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HR Handled Right

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His peers described him as naturally irritable with a fiery temper. His brilliant subordinate resigned because his boss couldn’t keep his emotions in check. He had a large ego and could be easily offended by threats to his sense of honor and strong need for regard.

Sound like anyone you know? Well, you know this man; his name was George Washington. Cursed with a hot temper from birth, George Washington copied all 110 “Rules of Civility and Decent Behavior” into his exercise book and carried them with him throughout his life. He spent his entire life consciously practicing self-control and courteousness, to the extent that, at his life’s end, others described him as a model of self-mastery and self-control.

Behavior Coaching for the Bad Manager

Fast-forward to 2011 and, every week, I get phone calls from frustrated HR managers and fed-up CEOs who have finallyhad it with a domineering, insensitive or bullying manager. Perhaps a customer has complained about an insensitive remark. Maybe the turnover in the manager’s department has reached an all-time high. More often than not, an employee has filed some sort of offensive behavior complaint.

And yet, in spite of the manager’s unacceptable behavior, s/he contributes significant value to the organization – through technical expertise, industry contacts, or an extremely high work ethic.

The caller is on the horns of a dilemma. Should they throw in the towel and get rid of the manager (and the assets s/he brings to the company) or give him/her a second chance (and risk more problems)? And, if they give him/her a shot, can s/he change?

Can Bad Managers Change?

Yes, bad managers can change, BUT only some of them and only some of the time. Yes, they should be given a chance to – BUT only some of them and only some of the time.

First of all, if a manager has committed a serious ethical violation, s/he should be fired – not coached. A true harasser is not likely to benefit from coaching or invest in it. On the other hand, a smart, overly competitive manager who impatiently interrupts others, dismisses any opinion other than his own, or whose unrealistic demands and lopsided (critical) feedback alienates peers and subordinates alike is a good coaching candidate. In other words, there’s a difference between a true harasser and someone who exhibits bad judgment.

Necessary (But Not Always Sufficient) Ingredients for Change

In order for ineffective managers to benefit from behavior coaching, these ingredients are necessary:

1) Be aware of the need for change. I don’t just mean someone sits the manager down and reads him the riot act. I’m talking about some specific feedback about the impact of his/her behavior on subordinates, peers, etc. This can involve a 360 degree evaluation or an executive coach gathering data through interviews.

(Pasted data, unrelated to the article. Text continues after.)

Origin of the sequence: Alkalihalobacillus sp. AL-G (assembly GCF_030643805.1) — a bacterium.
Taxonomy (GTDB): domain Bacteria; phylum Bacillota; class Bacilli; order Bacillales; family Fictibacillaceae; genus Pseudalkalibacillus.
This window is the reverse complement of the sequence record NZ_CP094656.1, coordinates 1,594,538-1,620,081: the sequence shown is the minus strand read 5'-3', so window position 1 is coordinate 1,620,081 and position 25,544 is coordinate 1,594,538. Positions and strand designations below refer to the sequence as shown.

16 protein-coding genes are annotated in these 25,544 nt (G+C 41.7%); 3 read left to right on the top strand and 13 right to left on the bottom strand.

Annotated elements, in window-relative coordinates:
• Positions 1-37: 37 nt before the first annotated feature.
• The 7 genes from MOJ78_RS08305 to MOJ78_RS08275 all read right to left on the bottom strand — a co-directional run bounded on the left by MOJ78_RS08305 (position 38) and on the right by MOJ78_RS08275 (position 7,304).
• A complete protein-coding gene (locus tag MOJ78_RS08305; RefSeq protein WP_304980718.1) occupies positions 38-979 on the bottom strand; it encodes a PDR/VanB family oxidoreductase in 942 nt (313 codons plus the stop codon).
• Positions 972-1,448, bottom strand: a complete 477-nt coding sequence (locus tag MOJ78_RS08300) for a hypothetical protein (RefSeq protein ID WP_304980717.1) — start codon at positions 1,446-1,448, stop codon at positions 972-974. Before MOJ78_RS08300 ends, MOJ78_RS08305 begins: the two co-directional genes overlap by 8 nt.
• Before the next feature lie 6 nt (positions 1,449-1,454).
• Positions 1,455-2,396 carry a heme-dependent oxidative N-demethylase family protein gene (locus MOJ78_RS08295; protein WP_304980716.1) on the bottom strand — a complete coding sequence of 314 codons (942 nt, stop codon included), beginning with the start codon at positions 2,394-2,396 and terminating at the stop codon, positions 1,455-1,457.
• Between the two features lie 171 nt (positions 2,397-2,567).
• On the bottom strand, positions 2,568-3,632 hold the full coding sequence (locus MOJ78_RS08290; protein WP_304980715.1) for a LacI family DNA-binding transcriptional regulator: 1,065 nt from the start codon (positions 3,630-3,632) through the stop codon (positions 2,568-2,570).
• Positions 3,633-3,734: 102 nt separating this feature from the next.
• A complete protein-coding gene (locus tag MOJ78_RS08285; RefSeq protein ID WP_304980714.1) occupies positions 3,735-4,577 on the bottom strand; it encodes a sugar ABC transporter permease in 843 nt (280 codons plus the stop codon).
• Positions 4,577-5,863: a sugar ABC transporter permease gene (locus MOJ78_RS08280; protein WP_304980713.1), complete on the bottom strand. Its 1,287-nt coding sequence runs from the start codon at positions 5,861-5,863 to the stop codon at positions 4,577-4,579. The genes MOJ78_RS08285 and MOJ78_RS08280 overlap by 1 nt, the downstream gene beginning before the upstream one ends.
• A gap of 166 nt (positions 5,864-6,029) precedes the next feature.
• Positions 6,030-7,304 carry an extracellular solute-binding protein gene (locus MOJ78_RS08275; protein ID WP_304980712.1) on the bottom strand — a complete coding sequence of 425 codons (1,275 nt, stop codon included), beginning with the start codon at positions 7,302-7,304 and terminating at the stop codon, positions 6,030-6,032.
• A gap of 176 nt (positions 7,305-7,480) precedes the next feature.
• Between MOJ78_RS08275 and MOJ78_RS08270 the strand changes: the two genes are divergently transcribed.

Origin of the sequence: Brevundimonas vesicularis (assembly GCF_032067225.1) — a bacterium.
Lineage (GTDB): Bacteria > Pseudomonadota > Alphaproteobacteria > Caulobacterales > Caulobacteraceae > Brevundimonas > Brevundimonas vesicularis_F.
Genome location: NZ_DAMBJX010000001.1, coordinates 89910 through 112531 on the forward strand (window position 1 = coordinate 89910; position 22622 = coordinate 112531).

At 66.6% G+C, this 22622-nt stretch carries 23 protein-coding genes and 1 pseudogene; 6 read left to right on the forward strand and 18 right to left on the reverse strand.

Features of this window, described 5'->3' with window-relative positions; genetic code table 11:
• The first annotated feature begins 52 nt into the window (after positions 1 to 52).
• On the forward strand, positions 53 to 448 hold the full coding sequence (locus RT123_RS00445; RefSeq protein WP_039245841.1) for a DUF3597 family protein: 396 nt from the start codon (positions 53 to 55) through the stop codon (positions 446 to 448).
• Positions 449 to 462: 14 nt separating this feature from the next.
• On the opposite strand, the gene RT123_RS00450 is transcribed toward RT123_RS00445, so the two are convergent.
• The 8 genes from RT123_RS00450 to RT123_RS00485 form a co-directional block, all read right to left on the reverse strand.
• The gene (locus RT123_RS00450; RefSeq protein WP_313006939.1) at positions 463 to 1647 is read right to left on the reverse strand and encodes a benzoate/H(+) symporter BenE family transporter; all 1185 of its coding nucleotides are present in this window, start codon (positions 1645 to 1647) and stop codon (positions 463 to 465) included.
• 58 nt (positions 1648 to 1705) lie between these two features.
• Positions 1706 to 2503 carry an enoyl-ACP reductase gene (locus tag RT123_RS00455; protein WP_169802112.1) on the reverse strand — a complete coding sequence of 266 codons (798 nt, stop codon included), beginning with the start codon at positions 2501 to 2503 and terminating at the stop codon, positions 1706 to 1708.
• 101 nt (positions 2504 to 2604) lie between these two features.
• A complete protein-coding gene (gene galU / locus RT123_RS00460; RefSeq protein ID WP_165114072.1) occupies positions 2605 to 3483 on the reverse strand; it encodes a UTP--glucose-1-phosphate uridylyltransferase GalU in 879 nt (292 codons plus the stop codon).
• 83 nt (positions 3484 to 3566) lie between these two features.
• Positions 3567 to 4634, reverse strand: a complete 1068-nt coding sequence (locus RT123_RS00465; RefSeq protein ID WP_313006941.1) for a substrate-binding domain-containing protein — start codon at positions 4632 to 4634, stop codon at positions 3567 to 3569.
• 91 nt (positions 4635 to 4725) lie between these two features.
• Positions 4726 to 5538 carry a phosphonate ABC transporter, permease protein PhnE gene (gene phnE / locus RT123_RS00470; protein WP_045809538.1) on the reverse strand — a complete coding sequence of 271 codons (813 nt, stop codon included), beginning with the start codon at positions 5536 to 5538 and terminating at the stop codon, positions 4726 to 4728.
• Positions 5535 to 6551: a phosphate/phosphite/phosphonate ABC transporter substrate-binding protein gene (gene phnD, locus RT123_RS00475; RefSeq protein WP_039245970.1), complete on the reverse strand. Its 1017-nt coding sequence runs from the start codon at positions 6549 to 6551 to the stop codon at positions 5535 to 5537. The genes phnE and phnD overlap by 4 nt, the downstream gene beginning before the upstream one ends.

2) Be motivated to change. One of the arguments I hear all the time is that you can’t make someone else change. And that’s true. However, just because the initial motivation for coaching is external, i.e., provided by someone else, doesn’t mean the manager can’t buy into the process. When I was a practicing therapist, I was often amazed at how much some of my therapy clients – ordered into the therapy by the courts – actually used the therapy to their benefitonce the trust in our relationship was established. No, they weren’t thrilled to be in my office, but they were often thrilled as a result. (Of course, it goes without being said that the external motivation needs to continue throughout the coaching process and beyond).

3) Know specifically what needs to change and how to replace it. Bad managers act they way they do because a) at some level, it’s worked for them and b) they don’t know a better way to manage. Effective behavior coaching involves evaluating (and often challenging) the manager’s beliefs about his or her current problem behaviors and helping him or her develop specific skills to replace them.

4) Receive constructive feedback, support and encouragement throughout the change process.Without question, bad managers need the stick to get them into coaching. However, once in it, they also need the carrot. In fact, the more domineering and insensitive the manager, the more likely it is that I find insecurity and fear underneath. Connecting with the underlying fears often allows the manager to lessen his defensiveness and be more open to the ongoing feedback s/he needs to support behavior change.

5) Gain some kind of personal reward (reinforcement) from having changed. Ah, here’s where the coaching really gets to be fun. No matter what led the manager to the coaching trough, once s/he begins to experience the rewards of behavior change in his or her environment, it becomes a self-perpetuating process.

The Bottom Line

Change is hard. It’s much easier to hire or promote a good manager than try to remediate a bad one. However, there are times when a manager’s greatest weaknesses are also his greatest strengths; the manager who has unrealistic expectations of others often sets (and achieves) extraordinary goals for himself, the domineering, opinionated boss may also act decisively and have a keen sense of intuition, the impatient, close-minded executive may be stellar at thinking outside the box. Behavior coaching can help these managers channel their natural skills into being better bosses – not bullies.

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